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Exposure to Palladium Nanoparticles Affects Serum Levels of Cytokines in Female Wistar Rats.

Iavicoli I, Fontana L, Corbi M, Leso V, Marinaccio A, Leopold K, Schindl R, Sgambato A - PLoS ONE (2015)

Bottom Line: In this context, the evaluation of the possible effects exerted by palladium nanoparticles (Pd-NPs) on the immune system is essential to comprehensively assess palladium immunotoxic potential.The highest concentration of Pd-NPs (12 μg/kg) induced a significant increase of IL-1α, IL-4, IL-6, IL-10, IL-12, GM-CSF and INF-γ compared to controls.Our findings did not show an imbalance between cytokines produced by CD4+ T helper (Th) cells 1 and 2, thus suggesting a generalized stimulation of the immune system with a simultaneous activation and polarization of the naïve T cells towards Th1 and Th2 phenotype.

View Article: PubMed Central - PubMed

Affiliation: Institute of Public Health, Section of Occupational Medicine, Catholic University of the Sacred Heart, Largo Francesco Vito 1, 00168, Rome, Italy.

ABSTRACT

Background: Information currently available on the impact of palladium on the immune system mainly derives from studies assessing the biological effects of palladium salts. However, in the last years, there has been a notable increase in occupational and environmental levels of fine and ultrafine palladium particles released from automobile catalytic converters, which may play a role in palladium sensitization. In this context, the evaluation of the possible effects exerted by palladium nanoparticles (Pd-NPs) on the immune system is essential to comprehensively assess palladium immunotoxic potential.

Aim: Therefore, the aim of this study was to investigate the effects of Pd-NPs on the immune system of female Wistar rats exposed to this xenobiotic for 14 days, by assessing possible quantitative changes in a number of cytokines: IL-1α, IL-2, IL-4, IL-6, IL-10, IL-12, GM-CSF, INF-γ and TNF-α.

Methods: Twenty rats were randomly divided into four exposure groups and one of control. Animals were given a single tail vein injection of vehicle (control group) and different concentrations of Pd-NPs (0.012, 0.12, 1.2 and 12 μg/kg). A multiplex biometric enzyme linked immunosorbent assay was used to evaluate cytokine serum levels.

Results: The mean serum concentrations of all cytokines decreased after the administration of 0.012 μg/kg of Pd-NPs, whereas exceeded the control levels at higher exposure doses. The highest concentration of Pd-NPs (12 μg/kg) induced a significant increase of IL-1α, IL-4, IL-6, IL-10, IL-12, GM-CSF and INF-γ compared to controls.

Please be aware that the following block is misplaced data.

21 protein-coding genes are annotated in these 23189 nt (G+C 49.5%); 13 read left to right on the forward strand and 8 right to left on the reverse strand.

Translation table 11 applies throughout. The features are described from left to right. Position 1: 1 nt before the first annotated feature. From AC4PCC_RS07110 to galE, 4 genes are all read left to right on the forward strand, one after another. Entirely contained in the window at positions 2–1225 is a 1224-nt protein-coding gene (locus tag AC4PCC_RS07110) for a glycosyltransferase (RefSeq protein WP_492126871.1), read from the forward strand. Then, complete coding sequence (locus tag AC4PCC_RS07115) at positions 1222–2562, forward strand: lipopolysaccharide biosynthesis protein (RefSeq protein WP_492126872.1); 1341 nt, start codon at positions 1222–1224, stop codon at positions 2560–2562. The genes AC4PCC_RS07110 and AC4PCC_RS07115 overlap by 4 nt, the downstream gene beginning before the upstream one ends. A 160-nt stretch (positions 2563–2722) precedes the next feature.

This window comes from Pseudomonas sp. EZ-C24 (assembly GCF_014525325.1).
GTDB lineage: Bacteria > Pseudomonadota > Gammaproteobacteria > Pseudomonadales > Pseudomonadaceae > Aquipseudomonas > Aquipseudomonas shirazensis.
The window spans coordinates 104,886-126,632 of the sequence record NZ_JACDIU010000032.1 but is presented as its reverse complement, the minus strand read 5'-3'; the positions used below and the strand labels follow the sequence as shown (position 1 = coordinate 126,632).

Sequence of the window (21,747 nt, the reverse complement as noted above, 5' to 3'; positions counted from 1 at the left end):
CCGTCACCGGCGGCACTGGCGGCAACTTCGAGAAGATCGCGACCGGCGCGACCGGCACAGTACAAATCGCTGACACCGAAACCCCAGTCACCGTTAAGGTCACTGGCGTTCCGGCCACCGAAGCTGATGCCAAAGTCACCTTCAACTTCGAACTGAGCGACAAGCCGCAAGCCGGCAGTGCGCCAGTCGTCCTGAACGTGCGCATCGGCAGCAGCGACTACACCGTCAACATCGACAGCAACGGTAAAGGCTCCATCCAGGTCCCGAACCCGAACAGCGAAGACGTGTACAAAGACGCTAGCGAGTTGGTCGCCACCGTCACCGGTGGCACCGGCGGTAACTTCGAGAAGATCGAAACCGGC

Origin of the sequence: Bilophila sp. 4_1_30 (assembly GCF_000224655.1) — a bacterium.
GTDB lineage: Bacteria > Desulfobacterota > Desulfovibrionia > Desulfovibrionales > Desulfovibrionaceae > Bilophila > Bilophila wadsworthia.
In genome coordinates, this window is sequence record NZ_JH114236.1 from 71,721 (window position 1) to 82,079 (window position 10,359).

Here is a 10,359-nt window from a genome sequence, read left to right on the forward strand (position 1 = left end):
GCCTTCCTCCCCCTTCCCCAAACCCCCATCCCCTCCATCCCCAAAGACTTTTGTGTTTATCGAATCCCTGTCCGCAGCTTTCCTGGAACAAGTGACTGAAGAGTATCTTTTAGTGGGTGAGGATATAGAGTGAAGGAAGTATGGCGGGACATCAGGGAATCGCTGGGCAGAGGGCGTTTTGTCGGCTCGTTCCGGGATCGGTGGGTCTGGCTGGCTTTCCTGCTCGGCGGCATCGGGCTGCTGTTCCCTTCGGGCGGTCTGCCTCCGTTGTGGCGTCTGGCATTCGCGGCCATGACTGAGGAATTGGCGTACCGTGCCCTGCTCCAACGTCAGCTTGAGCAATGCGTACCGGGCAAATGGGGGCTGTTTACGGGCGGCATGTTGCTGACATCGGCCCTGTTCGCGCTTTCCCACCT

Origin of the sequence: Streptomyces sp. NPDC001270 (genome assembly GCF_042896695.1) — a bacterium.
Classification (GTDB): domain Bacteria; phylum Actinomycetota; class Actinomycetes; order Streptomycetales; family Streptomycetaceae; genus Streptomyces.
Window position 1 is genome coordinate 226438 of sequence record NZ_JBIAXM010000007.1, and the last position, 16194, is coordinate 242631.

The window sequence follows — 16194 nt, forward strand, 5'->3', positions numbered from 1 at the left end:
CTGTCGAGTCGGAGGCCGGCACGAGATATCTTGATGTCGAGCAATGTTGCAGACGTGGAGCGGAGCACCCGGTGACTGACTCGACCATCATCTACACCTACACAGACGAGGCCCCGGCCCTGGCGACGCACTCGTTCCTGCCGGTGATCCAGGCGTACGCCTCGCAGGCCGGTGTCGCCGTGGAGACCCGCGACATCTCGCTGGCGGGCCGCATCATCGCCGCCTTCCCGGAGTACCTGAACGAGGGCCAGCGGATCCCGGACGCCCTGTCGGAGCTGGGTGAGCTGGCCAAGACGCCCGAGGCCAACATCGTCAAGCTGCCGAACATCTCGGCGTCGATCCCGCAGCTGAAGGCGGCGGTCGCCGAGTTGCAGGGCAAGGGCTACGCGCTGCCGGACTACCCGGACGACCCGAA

Discussion and conclusions: These results demonstrated that Pd-NP exposure can affect the immune response of rats inducing a stimulatory action that becomes significant at the highest administered dose. Our findings did not show an imbalance between cytokines produced by CD4+ T helper (Th) cells 1 and 2, thus suggesting a generalized stimulation of the immune system with a simultaneous activation and polarization of the naïve T cells towards Th1 and Th2 phenotype.

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Mean serum levels of different cytokines expressed as percentage variation from control values (100%).The particular trend of the dose–response relationship observed for all cytokines (with a slight decrease at the lowest exposure dose and an increase thereafter with increasing exposure doses) would seem to suggest the presence of a hormetic phenomenon since in some cases the hormetic effects are typically graphed as a J-shaped dose response curve.
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pone.0143801.g004: Mean serum levels of different cytokines expressed as percentage variation from control values (100%).The particular trend of the dose–response relationship observed for all cytokines (with a slight decrease at the lowest exposure dose and an increase thereafter with increasing exposure doses) would seem to suggest the presence of a hormetic phenomenon since in some cases the hormetic effects are typically graphed as a J-shaped dose response curve.